Buyem: SP500 Levels, Refreshed

Takeaway: I bought this SPY on my line. I also bought the US Dollar (UUP) again today. The SPY vs USD correlation = ) +0.84 right now.



We are well aware that this week’s news on the jobs front (both NSA Rolling Claims and the Monthly Jobs Report) weren’t good; at least not as good as the employment news has been. That’s now another market opportunity – what if next week’s jobless claims improve?


What if the mortgage rate for a 30yr falls back to where it was 3 months ago? What if the US Dollar continues to strengthen? What if Oil prices continue to fall? Plenty of questions to answer for tomorrow as people are forced to react to what’s now old news today.


Across our core risk management durations, here are the lines that matter to me most:


  1. Immediate-term TRADE resistance = 1575
  2. Immediate-term TRADE support = 1540
  3. Intermediate-term TREND support = 1502


In other words, A) we held TRADE support (1540) this morning and B) I’m giving you a higher (all-time) high of resistance (1575). I am only giving you these because my quant model gave them to me. I do what she says.


I bought this SPY on my line. I also bought the US Dollar (UUP) again today. The SPY vs USD correlation = ) +0.84 right now. So if the US Dollar makes another higher-low here and VIX makes another lower-high, you know what to do.


Enjoy your weekend,



Keith R. McCullough
Chief Executive Officer


Buyem: SP500 Levels, Refreshed - SPX

Winds Of Change

In February, Hedgeye Financials Sector Head Josh Steiner warned that the positive data coming out of the labor market regarding employment would not last forever. Week-after-week of positive data that beat expectations was unsustainable and the seasonal-adjustments that were acting as a tailwind for the data would become a headwind by late March/early April. Sure enough, this week's ADP employment report, initial jobless claims and non-farm payroll numbers were nothing short of disappointing.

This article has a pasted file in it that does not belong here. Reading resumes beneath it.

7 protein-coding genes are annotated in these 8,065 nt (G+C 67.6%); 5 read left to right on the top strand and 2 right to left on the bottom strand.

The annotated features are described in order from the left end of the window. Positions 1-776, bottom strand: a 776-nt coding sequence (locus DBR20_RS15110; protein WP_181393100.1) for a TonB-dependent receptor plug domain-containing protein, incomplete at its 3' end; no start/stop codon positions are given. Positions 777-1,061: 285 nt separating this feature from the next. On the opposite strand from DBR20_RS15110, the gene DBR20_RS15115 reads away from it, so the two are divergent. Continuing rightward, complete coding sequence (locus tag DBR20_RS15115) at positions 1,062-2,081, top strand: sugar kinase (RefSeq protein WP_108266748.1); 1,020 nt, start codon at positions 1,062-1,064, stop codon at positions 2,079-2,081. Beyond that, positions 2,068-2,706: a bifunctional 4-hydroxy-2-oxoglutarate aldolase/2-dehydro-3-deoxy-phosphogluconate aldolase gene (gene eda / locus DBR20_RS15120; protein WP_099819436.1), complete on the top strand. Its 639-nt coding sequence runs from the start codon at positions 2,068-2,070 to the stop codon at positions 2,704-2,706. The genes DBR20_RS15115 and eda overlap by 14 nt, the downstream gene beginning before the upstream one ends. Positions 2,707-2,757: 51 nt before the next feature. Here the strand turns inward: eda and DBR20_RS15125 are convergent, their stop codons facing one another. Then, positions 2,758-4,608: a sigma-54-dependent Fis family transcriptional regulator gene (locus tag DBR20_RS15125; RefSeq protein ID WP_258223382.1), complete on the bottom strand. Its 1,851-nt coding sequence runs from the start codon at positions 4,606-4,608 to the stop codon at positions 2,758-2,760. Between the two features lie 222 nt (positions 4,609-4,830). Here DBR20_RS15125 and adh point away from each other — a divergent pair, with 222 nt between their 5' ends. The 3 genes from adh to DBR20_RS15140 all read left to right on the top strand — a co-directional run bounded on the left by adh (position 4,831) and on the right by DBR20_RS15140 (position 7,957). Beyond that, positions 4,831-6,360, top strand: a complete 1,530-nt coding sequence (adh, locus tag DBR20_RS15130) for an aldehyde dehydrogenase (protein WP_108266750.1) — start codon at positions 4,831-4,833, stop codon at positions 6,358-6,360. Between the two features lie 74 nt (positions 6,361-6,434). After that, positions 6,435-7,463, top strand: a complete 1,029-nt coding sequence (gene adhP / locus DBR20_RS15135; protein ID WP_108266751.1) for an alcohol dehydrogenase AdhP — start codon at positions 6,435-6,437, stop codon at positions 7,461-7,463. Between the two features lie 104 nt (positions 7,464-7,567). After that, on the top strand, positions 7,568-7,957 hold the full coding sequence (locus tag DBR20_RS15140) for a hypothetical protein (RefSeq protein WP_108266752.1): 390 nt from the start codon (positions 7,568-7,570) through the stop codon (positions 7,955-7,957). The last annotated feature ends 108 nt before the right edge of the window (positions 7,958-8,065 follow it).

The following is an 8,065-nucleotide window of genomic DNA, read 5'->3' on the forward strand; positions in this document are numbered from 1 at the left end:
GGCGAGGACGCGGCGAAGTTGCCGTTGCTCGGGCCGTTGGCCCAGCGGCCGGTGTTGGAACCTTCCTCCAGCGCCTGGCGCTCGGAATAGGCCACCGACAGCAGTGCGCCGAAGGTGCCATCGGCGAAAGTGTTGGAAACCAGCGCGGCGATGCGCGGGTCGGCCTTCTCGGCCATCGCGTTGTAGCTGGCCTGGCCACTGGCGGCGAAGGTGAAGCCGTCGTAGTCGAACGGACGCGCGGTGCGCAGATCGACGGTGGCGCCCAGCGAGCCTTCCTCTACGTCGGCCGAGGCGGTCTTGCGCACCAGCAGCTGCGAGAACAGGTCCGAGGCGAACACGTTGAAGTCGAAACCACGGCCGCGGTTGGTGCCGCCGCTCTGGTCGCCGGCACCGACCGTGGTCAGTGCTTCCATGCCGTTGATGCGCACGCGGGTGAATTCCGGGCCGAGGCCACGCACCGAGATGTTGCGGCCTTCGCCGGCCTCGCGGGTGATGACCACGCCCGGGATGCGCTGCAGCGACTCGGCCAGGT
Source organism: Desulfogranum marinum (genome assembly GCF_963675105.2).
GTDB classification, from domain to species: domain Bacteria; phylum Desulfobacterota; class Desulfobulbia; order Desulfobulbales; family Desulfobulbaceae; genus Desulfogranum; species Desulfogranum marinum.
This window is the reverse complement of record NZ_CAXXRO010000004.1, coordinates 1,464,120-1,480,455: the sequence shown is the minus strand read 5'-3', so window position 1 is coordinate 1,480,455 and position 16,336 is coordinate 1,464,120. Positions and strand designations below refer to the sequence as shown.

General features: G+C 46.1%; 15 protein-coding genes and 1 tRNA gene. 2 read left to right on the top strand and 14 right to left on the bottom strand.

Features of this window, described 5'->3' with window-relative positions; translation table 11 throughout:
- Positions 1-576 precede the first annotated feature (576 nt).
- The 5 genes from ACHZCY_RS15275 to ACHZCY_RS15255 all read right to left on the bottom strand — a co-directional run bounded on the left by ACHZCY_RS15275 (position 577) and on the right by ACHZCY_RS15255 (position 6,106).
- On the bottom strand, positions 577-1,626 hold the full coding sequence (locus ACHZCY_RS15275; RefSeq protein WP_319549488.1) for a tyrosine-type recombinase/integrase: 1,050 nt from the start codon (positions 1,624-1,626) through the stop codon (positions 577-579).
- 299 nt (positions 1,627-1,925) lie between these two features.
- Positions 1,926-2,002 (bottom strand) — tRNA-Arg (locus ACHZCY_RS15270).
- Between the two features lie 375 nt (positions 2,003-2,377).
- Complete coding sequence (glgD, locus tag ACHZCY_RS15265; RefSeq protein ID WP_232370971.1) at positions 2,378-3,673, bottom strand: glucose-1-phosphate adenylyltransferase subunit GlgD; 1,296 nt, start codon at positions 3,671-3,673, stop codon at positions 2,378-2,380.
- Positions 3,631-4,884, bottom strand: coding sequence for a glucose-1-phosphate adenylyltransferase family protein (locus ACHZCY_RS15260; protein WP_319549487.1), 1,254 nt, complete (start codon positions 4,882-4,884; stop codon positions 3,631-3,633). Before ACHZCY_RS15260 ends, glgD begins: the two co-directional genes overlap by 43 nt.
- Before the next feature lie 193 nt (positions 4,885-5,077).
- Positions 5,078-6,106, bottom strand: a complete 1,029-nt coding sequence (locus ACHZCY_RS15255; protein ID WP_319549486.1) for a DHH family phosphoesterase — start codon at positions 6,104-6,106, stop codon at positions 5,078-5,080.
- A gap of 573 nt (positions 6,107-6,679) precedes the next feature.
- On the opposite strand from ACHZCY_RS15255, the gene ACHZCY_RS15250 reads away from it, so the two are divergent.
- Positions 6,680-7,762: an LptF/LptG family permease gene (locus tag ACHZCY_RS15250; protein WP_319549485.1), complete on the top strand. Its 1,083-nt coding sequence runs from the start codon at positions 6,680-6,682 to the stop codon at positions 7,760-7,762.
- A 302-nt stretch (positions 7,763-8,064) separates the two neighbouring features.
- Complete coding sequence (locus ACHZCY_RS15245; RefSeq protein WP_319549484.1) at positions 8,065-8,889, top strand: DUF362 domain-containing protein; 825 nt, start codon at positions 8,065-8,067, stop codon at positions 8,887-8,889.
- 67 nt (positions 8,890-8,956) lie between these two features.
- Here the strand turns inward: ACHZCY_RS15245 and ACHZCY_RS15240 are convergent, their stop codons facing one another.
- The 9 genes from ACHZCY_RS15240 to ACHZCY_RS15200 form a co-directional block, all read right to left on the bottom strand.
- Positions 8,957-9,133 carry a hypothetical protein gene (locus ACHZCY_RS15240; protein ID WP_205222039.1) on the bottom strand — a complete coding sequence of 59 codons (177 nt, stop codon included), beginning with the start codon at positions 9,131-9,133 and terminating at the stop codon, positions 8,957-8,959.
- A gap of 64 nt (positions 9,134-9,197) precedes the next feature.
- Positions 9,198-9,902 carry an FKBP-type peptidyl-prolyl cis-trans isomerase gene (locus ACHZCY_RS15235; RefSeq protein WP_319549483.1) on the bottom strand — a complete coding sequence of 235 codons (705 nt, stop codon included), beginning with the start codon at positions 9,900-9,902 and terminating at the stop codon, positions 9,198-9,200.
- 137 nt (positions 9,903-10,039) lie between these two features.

Winds Of Change - image005


On February 28, Steiner wrote:


"The end of February marks of the peak of the seasonality distortion tailwind. Next week will mark the final tailwind datapoint. Then, beginning in March, we'll start to see the effect reverse and the market's perception around the momentum in the labor market will begin to weaken and ultimately will turn bearish as the reverse effect peaks in August."


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You can see in the charts we've included in this note that the labor market is now bearing the brunt of the seasonal-adjustment headwinds. Don't expect any meaningful recovery in the labor market, save for the occasional weekly surprise, until Labor Day weekend.


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JOBS: A Disappointing Week

This morning's non-farm payroll numbers for the month of March were the lowest in 10 months and disappointing to say the least. Only 88,000 new jobs were added for the month on a seasonally-adjusted basis, the smallest increase since June of last year as new hires fell and more people continued to drop out of the labor force. This comes on the heels of this week's ADP employment report and initial jobless claims report, both of which showed a slowdown in the labor market and came in below consensus expectations.


JOBS: A Disappointing Week - image010


Meanwhile, the unemployment fell from 7.7% to 7.6%, the lowest level since December 2007. While it may appear as a positive overall, the reality is that more people have dropped out of the labor force. The participation rate, which measures the number of working-age people who have or want a job, fell to 63.3%, the lowest level since 1979.


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Morning Reads From Our Sector Heads

Todd Jordan (GLL):


China culls poultry as bird flu death toll reaches six (via BBC)


Brian McGough (Retail):


Versace Sees Full-Year Growth — and Perhaps an IPO (via WWD)


Josh Steiner (Financials):